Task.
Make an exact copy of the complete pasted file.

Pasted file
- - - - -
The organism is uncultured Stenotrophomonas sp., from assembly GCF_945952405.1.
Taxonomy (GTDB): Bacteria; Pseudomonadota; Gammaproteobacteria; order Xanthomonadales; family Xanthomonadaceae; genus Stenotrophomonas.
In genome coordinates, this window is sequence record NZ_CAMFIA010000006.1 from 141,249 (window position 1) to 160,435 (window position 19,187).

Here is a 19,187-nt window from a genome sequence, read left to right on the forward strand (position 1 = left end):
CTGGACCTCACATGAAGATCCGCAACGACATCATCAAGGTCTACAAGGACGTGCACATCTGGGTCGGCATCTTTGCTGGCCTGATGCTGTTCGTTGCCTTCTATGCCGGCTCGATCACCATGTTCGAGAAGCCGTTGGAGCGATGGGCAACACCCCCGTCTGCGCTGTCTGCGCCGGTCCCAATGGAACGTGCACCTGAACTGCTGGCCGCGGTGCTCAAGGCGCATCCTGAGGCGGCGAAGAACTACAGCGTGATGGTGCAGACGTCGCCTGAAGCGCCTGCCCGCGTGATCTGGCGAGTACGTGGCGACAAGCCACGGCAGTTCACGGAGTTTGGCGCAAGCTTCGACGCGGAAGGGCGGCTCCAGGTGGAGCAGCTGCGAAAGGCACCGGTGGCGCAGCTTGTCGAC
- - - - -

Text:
The organism is uncultured Stenotrophomonas sp., from assembly GCF_945952405.1.
Taxonomy (GTDB): Bacteria; Pseudomonadota; Gammaproteobacteria; order Xanthomonadales; family Xanthomonadaceae; genus Stenotrophomonas.
In genome coordinates, this window is sequence record NZ_CAMFIA010000006.1 from 141,249 (window position 1) to 160,435 (window position 19,187).

Here is a 19,187-nt window from a genome sequence, read left to right on the forward strand (position 1 = left end):
CTGGACCTCACATGAAGATCCGCAACGACATCATCAAGGTCTACAAGGACGTGCACATCTGGGTCGGCATCTTTGCTGGCCTGATGCTGTTCGTTGCCTTCTATGCCGGCTCGATCACCATGTTCGAGAAGCCGTTGGAGCGATGGGCAACACCCCCGTCTGCGCTGTCTGCGCCGGTCCCAATGGAACGTGCACCTGAACTGCTGGCCGCGGTGCTCAAGGCGCATCCTGAGGCGGCGAAGAACTACAGCGTGATGGTGCAGACGTCGCCTGAAGCGCCTGCCCGCGTGATCTGGCGAGTACGTGGCGACAAGCCACGGCAGTTCACGGAGTTTGGCGCAAGCTTCGACGCGGAAGGGCGGCTCCAGGTGGAGCAGCTGCGAAAGGCACCGGTGGCGCAGCTTGTCGAC